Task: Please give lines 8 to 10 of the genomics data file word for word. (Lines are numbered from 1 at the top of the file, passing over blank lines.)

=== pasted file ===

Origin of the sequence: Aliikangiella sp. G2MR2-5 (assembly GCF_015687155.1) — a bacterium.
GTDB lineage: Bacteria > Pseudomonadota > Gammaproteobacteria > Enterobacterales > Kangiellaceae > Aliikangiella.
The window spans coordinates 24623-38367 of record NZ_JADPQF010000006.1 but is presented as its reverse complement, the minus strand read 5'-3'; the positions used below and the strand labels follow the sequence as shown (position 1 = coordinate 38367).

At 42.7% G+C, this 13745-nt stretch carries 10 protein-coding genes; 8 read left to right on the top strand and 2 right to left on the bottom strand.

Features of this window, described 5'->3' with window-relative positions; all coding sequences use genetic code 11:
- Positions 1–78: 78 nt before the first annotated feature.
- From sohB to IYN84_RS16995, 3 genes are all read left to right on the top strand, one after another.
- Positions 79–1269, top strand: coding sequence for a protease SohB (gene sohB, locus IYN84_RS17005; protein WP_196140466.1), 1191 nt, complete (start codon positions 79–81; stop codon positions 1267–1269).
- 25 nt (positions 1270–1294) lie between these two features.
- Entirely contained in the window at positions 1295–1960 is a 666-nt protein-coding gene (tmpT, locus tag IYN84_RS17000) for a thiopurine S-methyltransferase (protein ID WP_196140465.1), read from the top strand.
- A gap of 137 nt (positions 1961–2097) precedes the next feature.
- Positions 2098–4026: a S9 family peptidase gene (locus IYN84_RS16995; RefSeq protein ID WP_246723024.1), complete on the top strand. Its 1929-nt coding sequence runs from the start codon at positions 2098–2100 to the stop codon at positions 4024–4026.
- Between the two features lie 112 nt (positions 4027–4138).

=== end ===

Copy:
- Positions 79–1269, top strand: coding sequence for a protease SohB (gene sohB, locus IYN84_RS17005; protein WP_196140466.1), 1191 nt, complete (start codon positions 79–81; stop codon positions 1267–1269).
- 25 nt (positions 1270–1294) lie between these two features.
- Entirely contained in the window at positions 1295–1960 is a 666-nt protein-coding gene (tmpT, locus tag IYN84_RS17000) for a thiopurine S-methyltransferase (protein ID WP_196140465.1), read from the top strand.